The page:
Lawmakers Scramble To Prevent Teacher Walkout
OKLAHOMA CITY - Legislators have been meeting behind closed doors at the Capitol in hopes of beating the teacher walkout deadline.
The plan could give teachers a $5,000 to $6,000 raise and help avoid a walkout.
The plan calls for $922 million in new revenue from a number of sources, like raising the gross production tax, and cigarette and fuel taxes.
The revenue created would fund raises for teachers, support staff and state workers, and leave the state with an additional $250 million in new revenue.
Backers of this new plan say it's the best shot for getting enough votes to pass.
"It's a new day. We got teachers fixing to walk out. I've got a stack of letters on my desk from seniors at Moore High School, wondering if they are going to graduate," Assistant Majority Floor Leader Mark McBride said. "It's time for us to do something."
But sources say the plan is not backed by leaders of the House and Senate, who already have plans of their own.
One state senator has a three-phase plan introduced to help move toward desired teacher and state employee pay raises.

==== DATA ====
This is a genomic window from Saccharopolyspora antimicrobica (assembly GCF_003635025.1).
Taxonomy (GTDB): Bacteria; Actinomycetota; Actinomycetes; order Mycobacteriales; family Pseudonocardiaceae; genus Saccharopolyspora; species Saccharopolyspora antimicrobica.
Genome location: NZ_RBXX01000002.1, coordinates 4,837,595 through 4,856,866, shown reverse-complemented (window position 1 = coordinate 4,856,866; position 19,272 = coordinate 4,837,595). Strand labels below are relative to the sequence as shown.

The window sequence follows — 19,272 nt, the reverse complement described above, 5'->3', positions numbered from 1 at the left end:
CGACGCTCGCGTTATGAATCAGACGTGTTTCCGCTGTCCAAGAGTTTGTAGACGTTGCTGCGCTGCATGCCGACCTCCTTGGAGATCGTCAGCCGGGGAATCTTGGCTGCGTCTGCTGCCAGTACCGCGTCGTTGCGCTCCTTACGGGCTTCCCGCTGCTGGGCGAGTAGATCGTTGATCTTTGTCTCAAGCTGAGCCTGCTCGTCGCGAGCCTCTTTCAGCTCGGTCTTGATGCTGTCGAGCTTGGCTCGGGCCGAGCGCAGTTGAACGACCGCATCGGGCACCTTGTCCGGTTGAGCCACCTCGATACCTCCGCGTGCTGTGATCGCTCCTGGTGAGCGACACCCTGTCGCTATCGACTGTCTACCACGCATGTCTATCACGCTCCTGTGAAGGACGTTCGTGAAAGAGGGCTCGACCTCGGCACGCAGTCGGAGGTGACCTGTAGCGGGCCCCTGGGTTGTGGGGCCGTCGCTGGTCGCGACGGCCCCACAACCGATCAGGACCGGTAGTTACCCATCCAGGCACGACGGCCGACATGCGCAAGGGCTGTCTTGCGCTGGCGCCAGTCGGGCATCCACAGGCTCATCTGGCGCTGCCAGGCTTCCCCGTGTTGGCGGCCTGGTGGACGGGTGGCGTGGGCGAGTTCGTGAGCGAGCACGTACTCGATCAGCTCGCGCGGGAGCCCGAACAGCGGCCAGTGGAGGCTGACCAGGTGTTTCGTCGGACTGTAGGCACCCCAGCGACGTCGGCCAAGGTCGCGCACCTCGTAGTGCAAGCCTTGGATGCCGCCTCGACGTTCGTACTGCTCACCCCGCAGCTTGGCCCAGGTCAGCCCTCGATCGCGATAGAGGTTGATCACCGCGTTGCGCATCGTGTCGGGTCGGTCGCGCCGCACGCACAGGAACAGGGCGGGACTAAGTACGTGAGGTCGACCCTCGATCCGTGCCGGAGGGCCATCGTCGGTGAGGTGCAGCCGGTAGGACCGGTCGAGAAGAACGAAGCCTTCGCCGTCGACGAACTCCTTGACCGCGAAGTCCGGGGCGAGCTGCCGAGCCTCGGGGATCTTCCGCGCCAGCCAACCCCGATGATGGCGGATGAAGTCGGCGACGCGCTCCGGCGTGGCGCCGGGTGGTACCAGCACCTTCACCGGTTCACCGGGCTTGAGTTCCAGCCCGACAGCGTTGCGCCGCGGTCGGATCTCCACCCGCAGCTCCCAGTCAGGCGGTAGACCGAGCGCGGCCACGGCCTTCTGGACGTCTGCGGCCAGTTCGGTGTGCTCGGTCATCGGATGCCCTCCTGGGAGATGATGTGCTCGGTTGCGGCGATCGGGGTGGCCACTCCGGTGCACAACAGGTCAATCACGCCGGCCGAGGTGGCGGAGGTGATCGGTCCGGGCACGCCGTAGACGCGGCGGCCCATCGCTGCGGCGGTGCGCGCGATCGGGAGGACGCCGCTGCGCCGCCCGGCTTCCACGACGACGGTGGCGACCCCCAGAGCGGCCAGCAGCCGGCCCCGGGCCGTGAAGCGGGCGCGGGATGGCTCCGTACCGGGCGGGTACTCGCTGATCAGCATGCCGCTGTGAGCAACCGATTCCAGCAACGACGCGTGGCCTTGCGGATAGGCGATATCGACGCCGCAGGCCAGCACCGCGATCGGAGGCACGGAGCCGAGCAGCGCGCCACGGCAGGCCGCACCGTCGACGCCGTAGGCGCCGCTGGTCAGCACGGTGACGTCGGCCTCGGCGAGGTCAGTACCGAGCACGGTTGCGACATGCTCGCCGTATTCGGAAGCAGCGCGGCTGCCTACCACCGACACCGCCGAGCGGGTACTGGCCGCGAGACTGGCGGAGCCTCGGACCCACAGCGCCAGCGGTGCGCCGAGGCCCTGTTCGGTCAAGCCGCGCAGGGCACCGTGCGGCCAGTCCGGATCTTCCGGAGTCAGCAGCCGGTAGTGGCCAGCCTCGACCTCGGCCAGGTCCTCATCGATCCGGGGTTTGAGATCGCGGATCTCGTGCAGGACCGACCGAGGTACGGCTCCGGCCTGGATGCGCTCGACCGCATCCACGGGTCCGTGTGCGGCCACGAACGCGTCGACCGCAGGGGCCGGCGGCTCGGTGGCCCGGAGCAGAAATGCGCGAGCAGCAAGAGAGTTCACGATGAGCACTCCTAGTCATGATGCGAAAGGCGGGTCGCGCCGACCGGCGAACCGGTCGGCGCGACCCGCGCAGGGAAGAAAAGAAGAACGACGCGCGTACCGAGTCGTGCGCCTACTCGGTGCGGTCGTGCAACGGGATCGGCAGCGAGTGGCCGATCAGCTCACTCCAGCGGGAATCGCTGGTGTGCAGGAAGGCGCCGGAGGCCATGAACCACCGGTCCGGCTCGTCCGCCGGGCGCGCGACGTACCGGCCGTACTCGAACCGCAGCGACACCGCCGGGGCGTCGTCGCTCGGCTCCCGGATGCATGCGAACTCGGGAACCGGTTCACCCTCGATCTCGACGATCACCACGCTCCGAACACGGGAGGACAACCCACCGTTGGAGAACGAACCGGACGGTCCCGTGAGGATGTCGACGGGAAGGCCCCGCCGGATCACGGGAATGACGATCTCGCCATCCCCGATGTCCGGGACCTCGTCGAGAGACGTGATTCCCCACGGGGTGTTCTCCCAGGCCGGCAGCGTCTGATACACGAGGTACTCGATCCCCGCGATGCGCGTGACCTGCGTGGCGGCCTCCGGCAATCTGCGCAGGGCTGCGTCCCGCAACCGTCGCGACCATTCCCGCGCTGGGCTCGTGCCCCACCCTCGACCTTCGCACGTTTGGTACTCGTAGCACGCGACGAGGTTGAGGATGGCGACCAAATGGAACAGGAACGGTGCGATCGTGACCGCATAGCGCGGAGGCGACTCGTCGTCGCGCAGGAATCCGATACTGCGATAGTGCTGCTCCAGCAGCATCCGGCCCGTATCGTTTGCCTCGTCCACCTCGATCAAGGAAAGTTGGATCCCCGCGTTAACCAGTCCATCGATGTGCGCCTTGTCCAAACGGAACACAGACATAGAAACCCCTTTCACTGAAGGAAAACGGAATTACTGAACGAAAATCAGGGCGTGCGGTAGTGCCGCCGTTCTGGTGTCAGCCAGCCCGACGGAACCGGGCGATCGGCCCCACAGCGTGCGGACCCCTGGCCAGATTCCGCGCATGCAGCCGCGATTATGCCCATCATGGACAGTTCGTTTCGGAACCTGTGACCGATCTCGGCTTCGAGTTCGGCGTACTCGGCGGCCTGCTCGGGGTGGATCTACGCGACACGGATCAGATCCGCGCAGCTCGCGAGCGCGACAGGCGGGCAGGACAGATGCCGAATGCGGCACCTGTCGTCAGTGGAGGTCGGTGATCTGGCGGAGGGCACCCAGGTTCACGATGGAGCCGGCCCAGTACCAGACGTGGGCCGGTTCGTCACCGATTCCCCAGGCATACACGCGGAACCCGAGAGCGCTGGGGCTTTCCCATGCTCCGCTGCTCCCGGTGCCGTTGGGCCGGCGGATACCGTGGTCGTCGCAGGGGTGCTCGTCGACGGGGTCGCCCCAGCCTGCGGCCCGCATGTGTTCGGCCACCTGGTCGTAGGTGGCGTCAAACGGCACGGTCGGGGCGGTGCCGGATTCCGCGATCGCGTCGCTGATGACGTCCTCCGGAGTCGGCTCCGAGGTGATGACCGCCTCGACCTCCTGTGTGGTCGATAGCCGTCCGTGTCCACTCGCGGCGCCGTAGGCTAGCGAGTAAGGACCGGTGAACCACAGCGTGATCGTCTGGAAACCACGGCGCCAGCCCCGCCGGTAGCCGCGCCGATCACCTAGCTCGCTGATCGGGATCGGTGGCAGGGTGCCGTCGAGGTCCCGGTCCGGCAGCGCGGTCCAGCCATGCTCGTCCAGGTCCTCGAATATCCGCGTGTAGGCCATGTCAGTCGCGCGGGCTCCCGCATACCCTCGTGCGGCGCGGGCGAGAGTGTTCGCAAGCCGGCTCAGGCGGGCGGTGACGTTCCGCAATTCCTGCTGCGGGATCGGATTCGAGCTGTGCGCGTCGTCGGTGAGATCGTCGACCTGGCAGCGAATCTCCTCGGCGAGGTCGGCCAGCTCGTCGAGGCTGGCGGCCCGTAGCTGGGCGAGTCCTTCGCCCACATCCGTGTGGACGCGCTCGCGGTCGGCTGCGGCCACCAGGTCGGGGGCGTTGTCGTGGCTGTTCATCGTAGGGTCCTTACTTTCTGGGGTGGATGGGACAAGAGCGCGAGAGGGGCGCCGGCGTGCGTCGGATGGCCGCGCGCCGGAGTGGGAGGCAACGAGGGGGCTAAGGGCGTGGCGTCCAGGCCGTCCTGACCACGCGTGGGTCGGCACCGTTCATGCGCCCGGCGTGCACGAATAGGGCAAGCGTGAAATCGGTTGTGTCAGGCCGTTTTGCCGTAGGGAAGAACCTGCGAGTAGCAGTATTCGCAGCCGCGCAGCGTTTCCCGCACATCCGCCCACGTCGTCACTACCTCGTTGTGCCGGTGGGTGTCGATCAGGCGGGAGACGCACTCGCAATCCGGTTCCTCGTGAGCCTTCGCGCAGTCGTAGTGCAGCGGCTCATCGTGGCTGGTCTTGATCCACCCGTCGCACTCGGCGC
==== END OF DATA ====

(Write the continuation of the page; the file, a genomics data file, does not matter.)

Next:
The senator behind the effort is Republican, Michael Bergstrom from Adair.
He said the three obstacles to passing a teacher pay raises are insufficient revenue, unreasonable expectations and political maneuvering.
Bergstrom's plans calls for a $6,000 raises over three years.
Additionally, the plan includes $2,500 raises for state employees making less than $50,000 over three years.
For Bergstrom's plan to work three bills worth more than $300 million over three years will have to pass with a simple majority.
The three bills are: Senate Bill 1086 Capital Gains Tax Restoration, SB 1195 Casino Ball and Dice, and SB 1030 Medicaid Work Retirement.